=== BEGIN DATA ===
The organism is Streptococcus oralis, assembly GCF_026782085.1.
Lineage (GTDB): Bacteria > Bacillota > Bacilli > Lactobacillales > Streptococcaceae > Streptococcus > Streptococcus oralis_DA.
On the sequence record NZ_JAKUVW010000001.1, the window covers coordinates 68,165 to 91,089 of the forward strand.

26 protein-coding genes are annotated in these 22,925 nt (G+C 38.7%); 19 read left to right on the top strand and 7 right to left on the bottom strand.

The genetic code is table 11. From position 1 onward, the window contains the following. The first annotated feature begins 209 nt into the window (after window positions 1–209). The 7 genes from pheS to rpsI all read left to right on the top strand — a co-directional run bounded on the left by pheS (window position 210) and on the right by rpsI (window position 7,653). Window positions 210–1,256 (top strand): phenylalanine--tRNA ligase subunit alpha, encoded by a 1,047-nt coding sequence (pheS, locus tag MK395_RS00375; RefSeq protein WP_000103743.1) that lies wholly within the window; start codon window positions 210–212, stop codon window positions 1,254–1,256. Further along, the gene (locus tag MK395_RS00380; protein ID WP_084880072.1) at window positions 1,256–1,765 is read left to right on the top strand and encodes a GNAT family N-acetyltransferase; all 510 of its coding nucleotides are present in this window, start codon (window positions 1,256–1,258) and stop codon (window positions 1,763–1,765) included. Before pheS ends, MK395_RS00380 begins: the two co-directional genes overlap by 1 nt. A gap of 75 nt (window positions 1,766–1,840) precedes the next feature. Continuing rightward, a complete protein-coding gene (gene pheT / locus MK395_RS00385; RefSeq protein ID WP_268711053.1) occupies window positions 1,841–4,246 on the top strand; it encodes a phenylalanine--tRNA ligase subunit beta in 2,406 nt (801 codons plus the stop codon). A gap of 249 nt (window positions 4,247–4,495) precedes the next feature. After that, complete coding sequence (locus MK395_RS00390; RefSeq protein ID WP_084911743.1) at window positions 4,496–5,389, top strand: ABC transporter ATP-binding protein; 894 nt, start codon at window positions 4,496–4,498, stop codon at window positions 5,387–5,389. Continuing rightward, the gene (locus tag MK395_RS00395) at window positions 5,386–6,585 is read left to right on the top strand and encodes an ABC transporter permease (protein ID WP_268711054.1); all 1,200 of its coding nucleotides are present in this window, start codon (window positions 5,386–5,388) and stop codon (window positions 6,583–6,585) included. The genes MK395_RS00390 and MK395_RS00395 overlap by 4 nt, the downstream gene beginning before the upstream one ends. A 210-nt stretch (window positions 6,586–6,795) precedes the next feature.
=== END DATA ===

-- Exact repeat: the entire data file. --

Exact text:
The organism is Streptococcus oralis, assembly GCF_026782085.1.
Lineage (GTDB): Bacteria > Bacillota > Bacilli > Lactobacillales > Streptococcaceae > Streptococcus > Streptococcus oralis_DA.
On the sequence record NZ_JAKUVW010000001.1, the window covers coordinates 68,165 to 91,089 of the forward strand.

26 protein-coding genes are annotated in these 22,925 nt (G+C 38.7%); 19 read left to right on the top strand and 7 right to left on the bottom strand.

The genetic code is table 11. From position 1 onward, the window contains the following. The first annotated feature begins 209 nt into the window (after window positions 1–209). The 7 genes from pheS to rpsI all read left to right on the top strand — a co-directional run bounded on the left by pheS (window position 210) and on the right by rpsI (window position 7,653). Window positions 210–1,256 (top strand): phenylalanine--tRNA ligase subunit alpha, encoded by a 1,047-nt coding sequence (pheS, locus tag MK395_RS00375; RefSeq protein WP_000103743.1) that lies wholly within the window; start codon window positions 210–212, stop codon window positions 1,254–1,256. Further along, the gene (locus tag MK395_RS00380; protein ID WP_084880072.1) at window positions 1,256–1,765 is read left to right on the top strand and encodes a GNAT family N-acetyltransferase; all 510 of its coding nucleotides are present in this window, start codon (window positions 1,256–1,258) and stop codon (window positions 1,763–1,765) included. Before pheS ends, MK395_RS00380 begins: the two co-directional genes overlap by 1 nt. A gap of 75 nt (window positions 1,766–1,840) precedes the next feature. Continuing rightward, a complete protein-coding gene (gene pheT / locus MK395_RS00385; RefSeq protein ID WP_268711053.1) occupies window positions 1,841–4,246 on the top strand; it encodes a phenylalanine--tRNA ligase subunit beta in 2,406 nt (801 codons plus the stop codon). A gap of 249 nt (window positions 4,247–4,495) precedes the next feature. After that, complete coding sequence (locus MK395_RS00390; RefSeq protein ID WP_084911743.1) at window positions 4,496–5,389, top strand: ABC transporter ATP-binding protein; 894 nt, start codon at window positions 4,496–4,498, stop codon at window positions 5,387–5,389. Continuing rightward, the gene (locus tag MK395_RS00395) at window positions 5,386–6,585 is read left to right on the top strand and encodes an ABC transporter permease (protein ID WP_268711054.1); all 1,200 of its coding nucleotides are present in this window, start codon (window positions 5,386–5,388) and stop codon (window positions 6,583–6,585) included. The genes MK395_RS00390 and MK395_RS00395 overlap by 4 nt, the downstream gene beginning before the upstream one ends. A 210-nt stretch (window positions 6,586–6,795) precedes the next feature.